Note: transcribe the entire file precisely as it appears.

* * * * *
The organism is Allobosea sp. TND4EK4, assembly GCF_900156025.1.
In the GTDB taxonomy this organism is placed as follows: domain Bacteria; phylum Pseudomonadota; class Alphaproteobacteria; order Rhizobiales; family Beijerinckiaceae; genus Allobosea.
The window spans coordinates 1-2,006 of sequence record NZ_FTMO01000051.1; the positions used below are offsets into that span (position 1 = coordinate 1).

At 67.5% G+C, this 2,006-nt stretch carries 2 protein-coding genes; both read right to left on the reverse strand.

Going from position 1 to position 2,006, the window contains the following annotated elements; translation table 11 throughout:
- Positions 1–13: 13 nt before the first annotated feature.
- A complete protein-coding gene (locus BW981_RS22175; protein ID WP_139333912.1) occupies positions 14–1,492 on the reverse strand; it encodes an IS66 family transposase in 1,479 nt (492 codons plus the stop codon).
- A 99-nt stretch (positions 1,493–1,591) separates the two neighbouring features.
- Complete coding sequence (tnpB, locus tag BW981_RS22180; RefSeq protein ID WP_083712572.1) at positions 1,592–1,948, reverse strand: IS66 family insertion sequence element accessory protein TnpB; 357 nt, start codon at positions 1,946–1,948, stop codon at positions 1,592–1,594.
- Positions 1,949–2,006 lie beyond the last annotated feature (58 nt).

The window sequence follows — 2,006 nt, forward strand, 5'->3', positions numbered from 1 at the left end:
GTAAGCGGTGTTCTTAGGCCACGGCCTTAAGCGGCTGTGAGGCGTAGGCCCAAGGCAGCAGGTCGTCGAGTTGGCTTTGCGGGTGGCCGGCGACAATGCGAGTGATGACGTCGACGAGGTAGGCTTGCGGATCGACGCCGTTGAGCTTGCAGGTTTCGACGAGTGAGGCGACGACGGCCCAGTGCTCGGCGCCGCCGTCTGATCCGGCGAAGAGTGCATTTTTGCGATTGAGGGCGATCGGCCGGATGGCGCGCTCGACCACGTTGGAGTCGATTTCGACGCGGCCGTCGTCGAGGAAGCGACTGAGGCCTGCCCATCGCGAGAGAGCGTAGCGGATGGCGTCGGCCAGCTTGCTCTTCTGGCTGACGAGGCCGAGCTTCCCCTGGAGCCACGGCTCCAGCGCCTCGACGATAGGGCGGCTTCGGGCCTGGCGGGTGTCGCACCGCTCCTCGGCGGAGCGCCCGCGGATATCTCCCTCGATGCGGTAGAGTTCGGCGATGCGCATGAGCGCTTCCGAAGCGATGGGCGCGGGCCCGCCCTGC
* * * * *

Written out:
The organism is Allobosea sp. TND4EK4, assembly GCF_900156025.1.
In the GTDB taxonomy this organism is placed as follows: domain Bacteria; phylum Pseudomonadota; class Alphaproteobacteria; order Rhizobiales; family Beijerinckiaceae; genus Allobosea.
The window spans coordinates 1-2,006 of sequence record NZ_FTMO01000051.1; the positions used below are offsets into that span (position 1 = coordinate 1).

At 67.5% G+C, this 2,006-nt stretch carries 2 protein-coding genes; both read right to left on the reverse strand.

Going from position 1 to position 2,006, the window contains the following annotated elements; translation table 11 throughout:
- Positions 1–13: 13 nt before the first annotated feature.
- A complete protein-coding gene (locus BW981_RS22175; protein ID WP_139333912.1) occupies positions 14–1,492 on the reverse strand; it encodes an IS66 family transposase in 1,479 nt (492 codons plus the stop codon).
- A 99-nt stretch (positions 1,493–1,591) separates the two neighbouring features.
- Complete coding sequence (tnpB, locus tag BW981_RS22180; RefSeq protein ID WP_083712572.1) at positions 1,592–1,948, reverse strand: IS66 family insertion sequence element accessory protein TnpB; 357 nt, start codon at positions 1,946–1,948, stop codon at positions 1,592–1,594.
- Positions 1,949–2,006 lie beyond the last annotated feature (58 nt).

The window sequence follows — 2,006 nt, forward strand, 5'->3', positions numbered from 1 at the left end:
GTAAGCGGTGTTCTTAGGCCACGGCCTTAAGCGGCTGTGAGGCGTAGGCCCAAGGCAGCAGGTCGTCGAGTTGGCTTTGCGGGTGGCCGGCGACAATGCGAGTGATGACGTCGACGAGGTAGGCTTGCGGATCGACGCCGTTGAGCTTGCAGGTTTCGACGAGTGAGGCGACGACGGCCCAGTGCTCGGCGCCGCCGTCTGATCCGGCGAAGAGTGCATTTTTGCGATTGAGGGCGATCGGCCGGATGGCGCGCTCGACCACGTTGGAGTCGATTTCGACGCGGCCGTCGTCGAGGAAGCGACTGAGGCCTGCCCATCGCGAGAGAGCGTAGCGGATGGCGTCGGCCAGCTTGCTCTTCTGGCTGACGAGGCCGAGCTTCCCCTGGAGCCACGGCTCCAGCGCCTCGACGATAGGGCGGCTTCGGGCCTGGCGGGTGTCGCACCGCTCCTCGGCGGAGCGCCCGCGGATATCTCCCTCGATGCGGTAGAGTTCGGCGATGCGCATGAGCGCTTCCGAAGCGATGGGCGCGGGCCCGCCCTGC